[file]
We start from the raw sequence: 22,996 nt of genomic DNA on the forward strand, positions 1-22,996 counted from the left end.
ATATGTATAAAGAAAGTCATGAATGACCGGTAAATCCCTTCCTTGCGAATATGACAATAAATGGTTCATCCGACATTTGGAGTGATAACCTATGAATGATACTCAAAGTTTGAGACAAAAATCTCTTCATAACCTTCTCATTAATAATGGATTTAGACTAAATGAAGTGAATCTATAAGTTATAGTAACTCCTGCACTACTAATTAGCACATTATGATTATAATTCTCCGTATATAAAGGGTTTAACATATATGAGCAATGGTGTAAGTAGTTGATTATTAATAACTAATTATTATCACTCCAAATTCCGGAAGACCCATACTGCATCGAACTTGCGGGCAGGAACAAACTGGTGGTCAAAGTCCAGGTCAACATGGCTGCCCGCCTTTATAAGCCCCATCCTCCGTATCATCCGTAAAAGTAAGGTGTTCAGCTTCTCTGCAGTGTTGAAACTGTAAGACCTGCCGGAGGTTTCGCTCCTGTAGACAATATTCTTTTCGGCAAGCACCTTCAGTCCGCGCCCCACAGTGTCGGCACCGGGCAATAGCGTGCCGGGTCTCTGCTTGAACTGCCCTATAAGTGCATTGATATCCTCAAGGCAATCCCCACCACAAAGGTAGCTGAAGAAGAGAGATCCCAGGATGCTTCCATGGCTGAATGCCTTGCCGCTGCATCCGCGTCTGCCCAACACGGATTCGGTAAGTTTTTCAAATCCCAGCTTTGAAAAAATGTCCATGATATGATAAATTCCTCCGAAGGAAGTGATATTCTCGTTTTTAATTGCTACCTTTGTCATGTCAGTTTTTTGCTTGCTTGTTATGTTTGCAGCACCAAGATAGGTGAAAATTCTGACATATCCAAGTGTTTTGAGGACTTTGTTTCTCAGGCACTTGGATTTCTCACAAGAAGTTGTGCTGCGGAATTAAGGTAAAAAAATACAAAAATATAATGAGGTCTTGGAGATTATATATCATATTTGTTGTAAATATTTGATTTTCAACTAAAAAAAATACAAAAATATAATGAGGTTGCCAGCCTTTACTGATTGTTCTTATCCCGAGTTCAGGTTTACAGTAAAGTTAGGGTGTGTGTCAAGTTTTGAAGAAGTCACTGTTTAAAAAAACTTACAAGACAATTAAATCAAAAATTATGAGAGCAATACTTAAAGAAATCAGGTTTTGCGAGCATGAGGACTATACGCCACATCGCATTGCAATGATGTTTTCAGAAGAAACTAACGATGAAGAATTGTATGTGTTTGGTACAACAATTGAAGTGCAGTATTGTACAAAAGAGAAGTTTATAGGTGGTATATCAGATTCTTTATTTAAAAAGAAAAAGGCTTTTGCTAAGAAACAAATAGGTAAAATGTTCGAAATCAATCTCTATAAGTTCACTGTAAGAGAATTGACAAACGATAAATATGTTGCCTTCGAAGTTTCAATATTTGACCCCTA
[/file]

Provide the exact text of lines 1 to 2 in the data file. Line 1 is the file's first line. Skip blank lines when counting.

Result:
We start from the raw sequence: 22,996 nt of genomic DNA on the forward strand, positions 1-22,996 counted from the left end.
ATATGTATAAAGAAAGTCATGAATGACCGGTAAATCCCTTCCTTGCGAATATGACAATAAATGGTTCATCCGACATTTGGAGTGATAACCTATGAATGATACTCAAAGTTTGAGACAAAAATCTCTTCATAACCTTCTCATTAATAATGGATTTAGACTAAATGAAGTGAATCTATAAGTTATAGTAACTCCTGCACTACTAATTAGCACATTATGATTATAATTCTCCGTATATAAAGGGTTTAACATATATGAGCAATGGTGTAAGTAGTTGATTATTAATAACTAATTATTATCACTCCAAATTCCGGAAGACCCATACTGCATCGAACTTGCGGGCAGGAACAAACTGGTGGTCAAAGTCCAGGTCAACATGGCTGCCCGCCTTTATAAGCCCCATCCTCCGTATCATCCGTAAAAGTAAGGTGTTCAGCTTCTCTGCAGTGTTGAAACTGTAAGACCTGCCGGAGGTTTCGCTCCTGTAGACAATATTCTTTTCGGCAAGCACCTTCAGTCCGCGCCCCACAGTGTCGGCACCGGGCAATAGCGTGCCGGGTCTCTGCTTGAACTGCCCTATAAGTGCATTGATATCCTCAAGGCAATCCCCACCACAAAGGTAGCTGAAGAAGAGAGATCCCAGGATGCTTCCATGGCTGAATGCCTTGCCGCTGCATCCGCGTCTGCCCAACACGGATTCGGTAAGTTTTTCAAATCCCAGCTTTGAAAAAATGTCCATGATATGATAAATTCCTCCGAAGGAAGTGATATTCTCGTTTTTAATTGCTACCTTTGTCATGTCAGTTTTTTGCTTGCTTGTTATGTTTGCAGCACCAAGATAGGTGAAAATTCTGACATATCCAAGTGTTTTGAGGACTTTGTTTCTCAGGCACTTGGATTTCTCACAAGAAGTTGTGCTGCGGAATTAAGGTAAAAAAATACAAAAATATAATGAGGTCTTGGAGATTATATATCATATTTGTTGTAAATATTTGATTTTCAACTAAAAAAAATACAAAAATATAATGAGGTTGCCAGCCTTTACTGATTGTTCTTATCCCGAGTTCAGGTTTACAGTAAAGTTAGGGTGTGTGTCAAGTTTTGAAGAAGTCACTGTTTAAAAAAACTTACAAGACAATTAAATCAAAAATTATGAGAGCAATACTTAAAGAAATCAGGTTTTGCGAGCATGAGGACTATACGCCACATCGCATTGCAATGATGTTTTCAGAAGAAACTAACGATGAAGAATTGTATGTGTTTGGTACAACAATTGAAGTGCAGTATTGTACAAAAGAGAAGTTTATAGGTGGTATATCAGATTCTTTATTTAAAAAGAAAAAGGCTTTTGCTAAGAAACAAATAGGTAAAATGTTCGAAATCAATCTCTATAAGTTCACTGTAAGAGAATTGACAAACGATAAATATGTTGCCTTCGAAGTTTCAATATTTGACCCCTA